Muscat: Under Oman’s plan to recover from the COVID-19 pandemic, a budget has been drawn up to allocate funds to develop a number of tourism sites in cooperation with local governing bodies.
Oman’s Minister of Tourism Salim bin Mohammed bin Said Al-Mahrouqi added that these plans include providing integrated services in 10 beaches in different governorates, while also giving priority to a number of service projects in the Dhofar Governorate. “The next two years will see big differences and major additions to Oman’s tourism sector,” he said. “Within the plan to recover from the coronavirus pandemic, there is an approved budget for the development of a number of tourist sites.
“There is a deficit, and a big difference in terms of what Omani tourists spend inside the country as opposed to what they spend abroad,” said the minister. “It is estimated that about OMR700mn is spent outside the country by Omani tourists. “It is our responsibility to reduce this deficit through the establishment of entertainment projects that attract Omani tourists,” he added.
“Infrastructure is complete in most of the tourist sites in the Sultanate, with the exception of some areas that need more attention to create wider tourism development in their next stage of planning. We also need to make basic services available in all licenced castles and forts in the country.”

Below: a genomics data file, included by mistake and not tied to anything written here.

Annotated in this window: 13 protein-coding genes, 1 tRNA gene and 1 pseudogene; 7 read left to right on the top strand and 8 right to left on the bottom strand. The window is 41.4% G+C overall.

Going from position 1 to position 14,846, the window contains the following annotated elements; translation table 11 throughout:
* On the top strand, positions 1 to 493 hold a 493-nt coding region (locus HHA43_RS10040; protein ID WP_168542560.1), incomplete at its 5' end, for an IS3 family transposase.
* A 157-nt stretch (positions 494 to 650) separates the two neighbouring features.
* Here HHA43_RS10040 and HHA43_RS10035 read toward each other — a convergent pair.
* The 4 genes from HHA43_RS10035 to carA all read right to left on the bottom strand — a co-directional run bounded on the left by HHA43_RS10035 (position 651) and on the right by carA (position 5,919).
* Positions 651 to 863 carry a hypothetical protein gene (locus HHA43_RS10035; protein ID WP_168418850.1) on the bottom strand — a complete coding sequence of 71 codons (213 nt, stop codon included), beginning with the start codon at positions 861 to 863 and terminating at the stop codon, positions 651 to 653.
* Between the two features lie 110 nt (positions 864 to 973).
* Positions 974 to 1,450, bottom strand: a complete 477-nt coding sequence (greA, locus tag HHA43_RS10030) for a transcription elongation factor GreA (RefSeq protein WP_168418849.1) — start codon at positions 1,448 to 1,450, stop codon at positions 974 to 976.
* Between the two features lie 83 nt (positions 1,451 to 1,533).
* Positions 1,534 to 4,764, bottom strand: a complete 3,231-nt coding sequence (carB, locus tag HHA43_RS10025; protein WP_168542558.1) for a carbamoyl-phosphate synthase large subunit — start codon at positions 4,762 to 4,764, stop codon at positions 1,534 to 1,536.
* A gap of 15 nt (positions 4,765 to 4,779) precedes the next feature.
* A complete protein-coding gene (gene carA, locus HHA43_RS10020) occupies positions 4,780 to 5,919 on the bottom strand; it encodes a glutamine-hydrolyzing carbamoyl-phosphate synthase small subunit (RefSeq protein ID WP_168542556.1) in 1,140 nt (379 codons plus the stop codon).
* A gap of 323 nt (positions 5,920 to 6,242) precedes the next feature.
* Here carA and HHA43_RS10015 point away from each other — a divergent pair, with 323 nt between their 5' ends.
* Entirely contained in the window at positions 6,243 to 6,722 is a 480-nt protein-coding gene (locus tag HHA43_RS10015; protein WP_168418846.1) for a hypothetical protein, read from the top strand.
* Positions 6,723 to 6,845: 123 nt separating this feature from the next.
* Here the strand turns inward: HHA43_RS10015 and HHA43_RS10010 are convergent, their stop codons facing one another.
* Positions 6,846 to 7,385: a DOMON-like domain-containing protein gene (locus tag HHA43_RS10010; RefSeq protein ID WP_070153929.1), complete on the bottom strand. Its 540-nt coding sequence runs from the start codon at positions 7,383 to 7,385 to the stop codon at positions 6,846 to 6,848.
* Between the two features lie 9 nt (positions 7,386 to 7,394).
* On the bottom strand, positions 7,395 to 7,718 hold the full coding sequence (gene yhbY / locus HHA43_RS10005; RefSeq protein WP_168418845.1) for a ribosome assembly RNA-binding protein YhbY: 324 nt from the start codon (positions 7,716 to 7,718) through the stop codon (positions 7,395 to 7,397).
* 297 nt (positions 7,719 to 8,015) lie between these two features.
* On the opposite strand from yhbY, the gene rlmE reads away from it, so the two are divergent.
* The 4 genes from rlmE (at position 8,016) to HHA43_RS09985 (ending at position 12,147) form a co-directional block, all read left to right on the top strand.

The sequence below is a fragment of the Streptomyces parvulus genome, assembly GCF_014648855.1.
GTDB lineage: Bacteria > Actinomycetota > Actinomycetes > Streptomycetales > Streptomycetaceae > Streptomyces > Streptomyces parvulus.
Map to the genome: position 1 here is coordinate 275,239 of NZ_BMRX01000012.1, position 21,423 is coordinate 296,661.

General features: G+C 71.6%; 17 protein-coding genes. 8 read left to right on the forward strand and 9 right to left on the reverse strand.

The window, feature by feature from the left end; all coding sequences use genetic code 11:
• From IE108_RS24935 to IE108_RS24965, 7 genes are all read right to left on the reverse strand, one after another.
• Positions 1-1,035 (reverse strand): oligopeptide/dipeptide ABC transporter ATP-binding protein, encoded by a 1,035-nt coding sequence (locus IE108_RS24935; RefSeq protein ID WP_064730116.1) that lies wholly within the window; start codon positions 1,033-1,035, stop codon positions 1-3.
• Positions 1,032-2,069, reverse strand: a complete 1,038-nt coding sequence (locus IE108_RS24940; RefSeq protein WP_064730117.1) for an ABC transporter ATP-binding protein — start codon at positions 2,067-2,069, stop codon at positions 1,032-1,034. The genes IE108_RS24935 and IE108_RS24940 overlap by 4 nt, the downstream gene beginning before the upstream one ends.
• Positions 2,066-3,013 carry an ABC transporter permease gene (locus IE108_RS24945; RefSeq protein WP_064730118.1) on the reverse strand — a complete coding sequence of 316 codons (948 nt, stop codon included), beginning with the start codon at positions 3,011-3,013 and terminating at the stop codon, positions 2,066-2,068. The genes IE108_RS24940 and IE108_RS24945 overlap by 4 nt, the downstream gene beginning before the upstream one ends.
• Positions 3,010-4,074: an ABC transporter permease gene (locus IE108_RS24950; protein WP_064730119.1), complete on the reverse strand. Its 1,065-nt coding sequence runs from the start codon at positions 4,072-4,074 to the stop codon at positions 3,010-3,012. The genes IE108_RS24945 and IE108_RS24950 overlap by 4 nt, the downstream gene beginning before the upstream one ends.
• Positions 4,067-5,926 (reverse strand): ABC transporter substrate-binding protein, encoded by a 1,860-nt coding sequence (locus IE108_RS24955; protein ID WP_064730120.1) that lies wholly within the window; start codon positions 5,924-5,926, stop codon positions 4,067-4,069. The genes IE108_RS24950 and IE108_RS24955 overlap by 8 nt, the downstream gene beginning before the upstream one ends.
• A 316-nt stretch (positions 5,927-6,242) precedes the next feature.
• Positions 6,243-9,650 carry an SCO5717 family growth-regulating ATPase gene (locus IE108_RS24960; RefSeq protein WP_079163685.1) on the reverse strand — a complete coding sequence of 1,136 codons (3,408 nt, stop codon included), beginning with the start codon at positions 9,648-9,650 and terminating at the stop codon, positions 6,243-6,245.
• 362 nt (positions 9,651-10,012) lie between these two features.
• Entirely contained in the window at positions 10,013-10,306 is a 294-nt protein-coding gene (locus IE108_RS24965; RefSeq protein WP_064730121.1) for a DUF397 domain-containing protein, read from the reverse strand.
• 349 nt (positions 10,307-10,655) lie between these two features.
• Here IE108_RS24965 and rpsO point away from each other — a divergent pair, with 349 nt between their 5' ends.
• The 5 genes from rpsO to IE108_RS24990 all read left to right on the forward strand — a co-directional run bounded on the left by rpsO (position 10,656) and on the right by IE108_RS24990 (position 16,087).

Three key projects involving recreational tourism are under development: Al Sharq in the Blue City, which is expected to open in 2024 and will have all the main ingredients for recreational tourism, while work is also likely to start soon on the Nakhil Resort project, as well as another one in Wilayat Quriyat.
“We welcome all initiatives and ideas to establish recreational tourism projects in the Sultanate, and are working on preparing programmes to support small and medium enterprises in the tourism sector by providing many financing programmes, incentives and legislative procedures in terms of interest rates and exemptions, which we believe are important to push these projects,” added the minister.
As part of efforts towards heritage tourism, 85 castles and forts have been restored and are ready for tourism investors.
“We invite people to take the initiative to invest in them, as these are areas of high reward: Their profits are quickly generated and costs to run these facilities are not exorbitant,” explained Al Mahrouqi. “The ministry will also provide financing programmes for these projects. We have previously seen successes of this nature in Nizwa Fort and Jibreen Castle.”
The Ministry of Tourism will also soon launch tenders for the management and operation of tourism sites on the UNESCO World Heritage List such as Qalhat, and Bat, under which investors will need to provide basic services and guide facilities to visitors.